Shortly after the statements of verses fifteen through seventeen, Jesus makes His famous and popular statement of “For where two or three are assembled in My name, I am there among them” (Matthew 18:20). So many tend to revel in this statement, while also tending to forget that it is offered in the context of conflict and what appears to be discipline. This discipline, it shall be seen, is not necessarily the discipline of the individual in question that is being brought before groups of brothers or before the church, but rather the teachings of Jesus that are meant to provide a disciplining effect for the covenant community---guiding their actions and behaviors.
Along with this, one does well to recognize the fact that these words on offer by Jesus, as reported by Matthew and as placed in the structure of His narrative concerning Jesus, follows immediately from the parable of the lost sheep. That parable presents a shepherd leaving ninety-nine sheep to go after just one that is lost, and closes with Jesus saying “In the same way, your Father in heaven is not willing that one of these little ones be lost” (18:14). This statement must be kept in mind when Jesus is heard to say “treat him like a Gentile or a tax collector.”
At the same time, the reader is forced to come to grips with the fact that Jesus, after speaking about His presence in the midst of gathered ones, is reported to have conducted a conversation with Peter, who has asked about the necessity of multiple offerings of forgiveness. Jesus effectively informs Peter that forgiveness must be limitless. This demands to be understood within the narrative flow of the entirety of Matthew’s Gospel, as well as the flow of the section in which it is to be found (not to mention that seventy times seven, or 490, would have a strong connection to Daniel and the end of exile), so it can be asserted that it does have bearing on the way Jesus’ insistence in regards to treatment as a Gentile or tax collector is to be understood.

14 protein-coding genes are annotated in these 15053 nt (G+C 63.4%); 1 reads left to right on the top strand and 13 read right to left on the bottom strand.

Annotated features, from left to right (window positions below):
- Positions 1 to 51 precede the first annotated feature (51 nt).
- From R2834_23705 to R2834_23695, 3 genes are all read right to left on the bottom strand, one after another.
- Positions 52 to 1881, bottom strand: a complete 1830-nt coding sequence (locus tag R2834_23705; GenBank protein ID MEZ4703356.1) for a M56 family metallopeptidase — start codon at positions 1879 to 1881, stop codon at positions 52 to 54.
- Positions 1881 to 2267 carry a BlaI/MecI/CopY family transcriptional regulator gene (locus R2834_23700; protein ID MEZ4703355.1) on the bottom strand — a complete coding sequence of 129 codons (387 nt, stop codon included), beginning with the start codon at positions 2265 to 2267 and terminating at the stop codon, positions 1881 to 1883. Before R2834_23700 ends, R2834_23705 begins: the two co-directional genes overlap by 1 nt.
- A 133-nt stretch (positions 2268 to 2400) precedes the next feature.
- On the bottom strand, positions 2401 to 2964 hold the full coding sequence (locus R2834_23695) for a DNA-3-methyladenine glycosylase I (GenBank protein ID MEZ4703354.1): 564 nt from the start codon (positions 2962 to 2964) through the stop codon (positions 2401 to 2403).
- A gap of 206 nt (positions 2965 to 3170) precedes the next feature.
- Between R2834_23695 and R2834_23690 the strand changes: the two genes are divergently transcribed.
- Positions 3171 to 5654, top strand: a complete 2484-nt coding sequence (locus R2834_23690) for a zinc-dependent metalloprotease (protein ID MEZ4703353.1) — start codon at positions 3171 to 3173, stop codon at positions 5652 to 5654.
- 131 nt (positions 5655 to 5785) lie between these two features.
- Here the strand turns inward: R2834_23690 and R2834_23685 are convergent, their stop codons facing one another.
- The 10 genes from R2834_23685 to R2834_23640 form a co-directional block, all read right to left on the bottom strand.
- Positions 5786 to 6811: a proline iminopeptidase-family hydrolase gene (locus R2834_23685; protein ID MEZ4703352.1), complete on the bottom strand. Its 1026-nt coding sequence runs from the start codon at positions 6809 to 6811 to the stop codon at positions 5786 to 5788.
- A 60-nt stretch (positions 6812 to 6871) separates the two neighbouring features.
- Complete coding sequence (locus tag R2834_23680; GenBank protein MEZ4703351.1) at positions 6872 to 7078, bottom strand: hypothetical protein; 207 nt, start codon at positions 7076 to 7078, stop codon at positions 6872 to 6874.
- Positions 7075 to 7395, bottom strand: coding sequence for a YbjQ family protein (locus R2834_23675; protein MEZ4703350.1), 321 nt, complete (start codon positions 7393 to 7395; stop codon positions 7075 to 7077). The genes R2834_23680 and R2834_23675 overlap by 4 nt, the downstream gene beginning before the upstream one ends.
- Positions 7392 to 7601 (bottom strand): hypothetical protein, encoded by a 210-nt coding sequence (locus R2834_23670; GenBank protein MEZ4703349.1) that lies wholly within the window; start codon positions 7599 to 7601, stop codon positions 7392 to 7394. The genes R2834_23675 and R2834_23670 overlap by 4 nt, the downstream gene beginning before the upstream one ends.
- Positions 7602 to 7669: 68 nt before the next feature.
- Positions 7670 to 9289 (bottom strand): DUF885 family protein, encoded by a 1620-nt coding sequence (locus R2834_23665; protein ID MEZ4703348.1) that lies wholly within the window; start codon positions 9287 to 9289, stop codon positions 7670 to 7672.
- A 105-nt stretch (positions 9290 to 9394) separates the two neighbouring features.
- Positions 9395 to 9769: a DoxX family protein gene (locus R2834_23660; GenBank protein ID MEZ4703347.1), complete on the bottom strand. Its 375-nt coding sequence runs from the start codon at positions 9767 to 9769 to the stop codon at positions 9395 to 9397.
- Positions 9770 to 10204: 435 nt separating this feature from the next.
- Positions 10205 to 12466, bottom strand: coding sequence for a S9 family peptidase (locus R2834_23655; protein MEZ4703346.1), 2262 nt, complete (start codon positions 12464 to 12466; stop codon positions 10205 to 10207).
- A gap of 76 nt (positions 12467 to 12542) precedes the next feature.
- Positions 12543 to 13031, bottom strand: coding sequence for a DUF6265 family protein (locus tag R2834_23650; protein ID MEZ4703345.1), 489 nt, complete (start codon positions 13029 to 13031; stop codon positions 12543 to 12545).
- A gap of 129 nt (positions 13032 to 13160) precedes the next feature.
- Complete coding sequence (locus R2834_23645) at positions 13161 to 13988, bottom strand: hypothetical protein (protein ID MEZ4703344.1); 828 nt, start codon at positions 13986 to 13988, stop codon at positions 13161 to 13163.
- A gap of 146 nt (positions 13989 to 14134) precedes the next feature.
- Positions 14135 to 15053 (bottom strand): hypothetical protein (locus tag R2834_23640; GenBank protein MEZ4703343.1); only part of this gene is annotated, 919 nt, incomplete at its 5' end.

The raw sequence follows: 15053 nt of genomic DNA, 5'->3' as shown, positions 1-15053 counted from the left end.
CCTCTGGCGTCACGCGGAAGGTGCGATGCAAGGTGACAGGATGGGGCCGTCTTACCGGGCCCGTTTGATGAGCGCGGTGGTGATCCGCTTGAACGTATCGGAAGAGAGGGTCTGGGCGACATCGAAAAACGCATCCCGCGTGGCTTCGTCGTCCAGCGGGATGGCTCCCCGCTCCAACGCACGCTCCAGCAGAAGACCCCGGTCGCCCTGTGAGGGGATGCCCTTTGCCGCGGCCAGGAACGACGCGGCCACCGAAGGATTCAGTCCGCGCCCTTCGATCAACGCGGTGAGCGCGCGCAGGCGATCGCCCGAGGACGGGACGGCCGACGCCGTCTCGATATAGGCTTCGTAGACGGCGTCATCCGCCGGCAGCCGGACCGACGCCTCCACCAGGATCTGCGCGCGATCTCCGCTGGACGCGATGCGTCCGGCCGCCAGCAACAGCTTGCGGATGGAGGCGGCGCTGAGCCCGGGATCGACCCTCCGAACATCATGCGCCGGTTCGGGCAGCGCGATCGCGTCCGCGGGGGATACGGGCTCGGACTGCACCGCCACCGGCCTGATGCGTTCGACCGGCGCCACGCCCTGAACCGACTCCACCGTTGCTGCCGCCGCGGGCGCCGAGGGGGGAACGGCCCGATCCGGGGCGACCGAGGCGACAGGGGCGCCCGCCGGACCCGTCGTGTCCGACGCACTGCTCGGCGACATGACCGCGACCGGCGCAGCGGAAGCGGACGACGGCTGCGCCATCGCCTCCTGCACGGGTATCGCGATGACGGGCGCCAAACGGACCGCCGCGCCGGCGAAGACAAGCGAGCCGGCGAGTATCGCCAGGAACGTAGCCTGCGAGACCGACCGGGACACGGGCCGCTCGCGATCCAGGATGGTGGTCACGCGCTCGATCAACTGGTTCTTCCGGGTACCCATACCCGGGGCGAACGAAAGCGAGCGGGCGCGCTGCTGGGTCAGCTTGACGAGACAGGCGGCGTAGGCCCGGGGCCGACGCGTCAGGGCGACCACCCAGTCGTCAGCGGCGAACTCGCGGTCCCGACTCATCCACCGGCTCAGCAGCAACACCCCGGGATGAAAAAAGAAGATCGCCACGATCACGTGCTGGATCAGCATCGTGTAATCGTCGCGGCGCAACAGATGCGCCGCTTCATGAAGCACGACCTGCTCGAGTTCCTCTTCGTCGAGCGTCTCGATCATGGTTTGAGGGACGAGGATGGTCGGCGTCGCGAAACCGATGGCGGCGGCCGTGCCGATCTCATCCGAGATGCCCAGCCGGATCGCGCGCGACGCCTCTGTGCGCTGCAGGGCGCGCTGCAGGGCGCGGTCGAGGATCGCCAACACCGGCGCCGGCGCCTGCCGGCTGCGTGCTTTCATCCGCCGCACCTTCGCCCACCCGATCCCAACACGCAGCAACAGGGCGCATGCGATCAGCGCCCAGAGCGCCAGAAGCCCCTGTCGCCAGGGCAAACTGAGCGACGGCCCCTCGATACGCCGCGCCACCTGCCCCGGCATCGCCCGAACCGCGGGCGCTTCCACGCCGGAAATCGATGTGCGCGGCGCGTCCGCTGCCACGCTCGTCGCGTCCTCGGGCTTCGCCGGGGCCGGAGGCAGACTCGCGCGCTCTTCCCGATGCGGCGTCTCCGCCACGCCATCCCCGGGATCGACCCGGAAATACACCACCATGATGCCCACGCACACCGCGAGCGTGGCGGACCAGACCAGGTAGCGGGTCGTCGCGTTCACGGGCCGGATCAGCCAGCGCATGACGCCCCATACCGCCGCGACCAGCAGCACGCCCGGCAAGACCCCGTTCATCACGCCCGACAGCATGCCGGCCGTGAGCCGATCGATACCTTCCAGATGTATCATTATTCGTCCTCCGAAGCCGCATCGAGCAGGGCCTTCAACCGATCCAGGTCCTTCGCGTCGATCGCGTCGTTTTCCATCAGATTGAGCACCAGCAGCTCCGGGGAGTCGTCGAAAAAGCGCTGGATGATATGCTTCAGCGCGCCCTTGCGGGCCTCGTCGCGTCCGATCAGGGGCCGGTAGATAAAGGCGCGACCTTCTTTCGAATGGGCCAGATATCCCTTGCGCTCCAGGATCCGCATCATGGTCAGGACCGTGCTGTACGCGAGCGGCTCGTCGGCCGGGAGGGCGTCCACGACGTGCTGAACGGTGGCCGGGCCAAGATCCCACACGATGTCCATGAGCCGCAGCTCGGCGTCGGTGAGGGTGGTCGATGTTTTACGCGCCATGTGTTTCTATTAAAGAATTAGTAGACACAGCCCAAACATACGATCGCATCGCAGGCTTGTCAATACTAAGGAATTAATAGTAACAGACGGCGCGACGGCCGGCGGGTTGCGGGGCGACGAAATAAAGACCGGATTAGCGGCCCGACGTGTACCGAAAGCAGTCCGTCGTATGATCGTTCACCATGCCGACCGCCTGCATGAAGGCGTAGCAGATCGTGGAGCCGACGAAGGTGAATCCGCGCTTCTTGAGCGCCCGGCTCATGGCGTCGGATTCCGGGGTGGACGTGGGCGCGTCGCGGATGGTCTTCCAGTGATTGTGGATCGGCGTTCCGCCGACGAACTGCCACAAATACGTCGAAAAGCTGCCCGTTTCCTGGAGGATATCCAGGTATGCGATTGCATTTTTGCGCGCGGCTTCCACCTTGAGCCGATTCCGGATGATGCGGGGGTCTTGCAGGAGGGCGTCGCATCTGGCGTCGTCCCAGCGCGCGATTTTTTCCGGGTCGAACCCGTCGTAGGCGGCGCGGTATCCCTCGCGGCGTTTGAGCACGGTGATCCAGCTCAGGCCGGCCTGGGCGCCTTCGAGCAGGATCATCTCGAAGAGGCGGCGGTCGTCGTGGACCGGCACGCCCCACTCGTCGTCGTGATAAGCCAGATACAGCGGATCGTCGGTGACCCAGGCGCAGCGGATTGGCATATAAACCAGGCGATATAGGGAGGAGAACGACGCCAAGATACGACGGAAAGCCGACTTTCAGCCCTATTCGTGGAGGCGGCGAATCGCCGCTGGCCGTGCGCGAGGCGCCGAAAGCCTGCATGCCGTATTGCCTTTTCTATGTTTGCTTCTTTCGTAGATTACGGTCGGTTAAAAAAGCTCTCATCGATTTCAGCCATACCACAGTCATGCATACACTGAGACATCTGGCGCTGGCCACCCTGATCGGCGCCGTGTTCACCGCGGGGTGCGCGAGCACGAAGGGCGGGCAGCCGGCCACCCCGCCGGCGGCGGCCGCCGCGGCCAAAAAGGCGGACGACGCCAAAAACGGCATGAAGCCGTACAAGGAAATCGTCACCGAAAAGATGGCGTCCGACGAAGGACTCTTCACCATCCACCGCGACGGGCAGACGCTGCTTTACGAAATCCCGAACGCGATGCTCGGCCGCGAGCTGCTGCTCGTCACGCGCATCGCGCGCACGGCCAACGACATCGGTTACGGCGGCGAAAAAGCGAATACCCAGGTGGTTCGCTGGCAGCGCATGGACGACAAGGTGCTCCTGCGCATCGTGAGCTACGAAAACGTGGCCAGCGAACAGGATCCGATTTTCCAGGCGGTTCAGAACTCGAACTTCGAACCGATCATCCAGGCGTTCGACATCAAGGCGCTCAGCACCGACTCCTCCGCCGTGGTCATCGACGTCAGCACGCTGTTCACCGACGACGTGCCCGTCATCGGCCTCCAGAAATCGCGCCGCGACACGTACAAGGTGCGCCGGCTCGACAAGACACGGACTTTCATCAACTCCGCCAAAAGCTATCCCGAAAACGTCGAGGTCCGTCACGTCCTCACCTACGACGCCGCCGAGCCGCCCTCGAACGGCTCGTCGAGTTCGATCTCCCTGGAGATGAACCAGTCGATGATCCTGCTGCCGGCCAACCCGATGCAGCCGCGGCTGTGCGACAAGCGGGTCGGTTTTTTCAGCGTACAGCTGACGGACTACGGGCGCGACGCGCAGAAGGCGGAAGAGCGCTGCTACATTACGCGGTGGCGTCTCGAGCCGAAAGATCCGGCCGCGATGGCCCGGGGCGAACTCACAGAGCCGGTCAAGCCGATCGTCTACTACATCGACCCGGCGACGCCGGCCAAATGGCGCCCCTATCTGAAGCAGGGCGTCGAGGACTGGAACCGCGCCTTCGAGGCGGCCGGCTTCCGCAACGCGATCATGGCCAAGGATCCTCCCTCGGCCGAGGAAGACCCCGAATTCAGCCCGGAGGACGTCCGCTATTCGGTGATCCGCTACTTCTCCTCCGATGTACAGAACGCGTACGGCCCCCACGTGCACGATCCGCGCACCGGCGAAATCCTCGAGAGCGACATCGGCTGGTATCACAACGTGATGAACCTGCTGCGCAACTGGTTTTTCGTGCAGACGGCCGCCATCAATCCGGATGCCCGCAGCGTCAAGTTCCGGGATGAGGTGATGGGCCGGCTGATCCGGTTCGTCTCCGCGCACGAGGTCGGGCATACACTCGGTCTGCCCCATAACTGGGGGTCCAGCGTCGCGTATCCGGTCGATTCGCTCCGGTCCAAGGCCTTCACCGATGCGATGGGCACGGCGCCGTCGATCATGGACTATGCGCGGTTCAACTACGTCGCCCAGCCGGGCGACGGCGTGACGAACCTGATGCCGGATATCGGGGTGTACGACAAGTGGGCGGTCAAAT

The questions that must be asked are “What would this mean to Jesus’ audience?” and “What would this mean to Matthew’s audience?” These are interesting, provocative, and interesting questions. Jesus’ audience would not be unaware of His activities to that point. They would have known who it was with which Jesus surrounded himself, and they would have known things that were thought and said about Jesus by both His supporters and His detractors. In the case of Matthew’s audience, one must never lose sight of the fact that Matthew’s written narrative---apparently drawing from Mark, perhaps some unknown written collections of Jesus’ teaching, and a community-controlled oral tradition---would have been composed for a largely oral community, and would have been designed to be orally performed in a communal setting, presented from start to finish in a single sitting.
So what would both Jesus’ and Matthew’s audience already know when it comes to their hearing of the words recorded in the eighteenth chapter, that would inform their comprehension of Jesus’ words about Gentiles and tax collectors? In the fourth chapter, Matthew records Jesus’ re-location from Nazareth to Capernaum (in the region of Zebulun and Naphthali). This is picked up on as a historical actualization of words from Isaiah, which read “Land of Zebulun and land of Naphthali, the way by the sea, beyond the Jordan, Galilee of the Gentiles---the people who sit in darkness have seen a great light, and on those who sit in the region and shadow of death a light has dawned” (4:15-16). Though it is not possible to come anywhere close to presuming that Jesus’ audiences would have made this connection, Matthew’s audience hears this reference to a light to the Gentiles very early on in the telling of the Jesus story.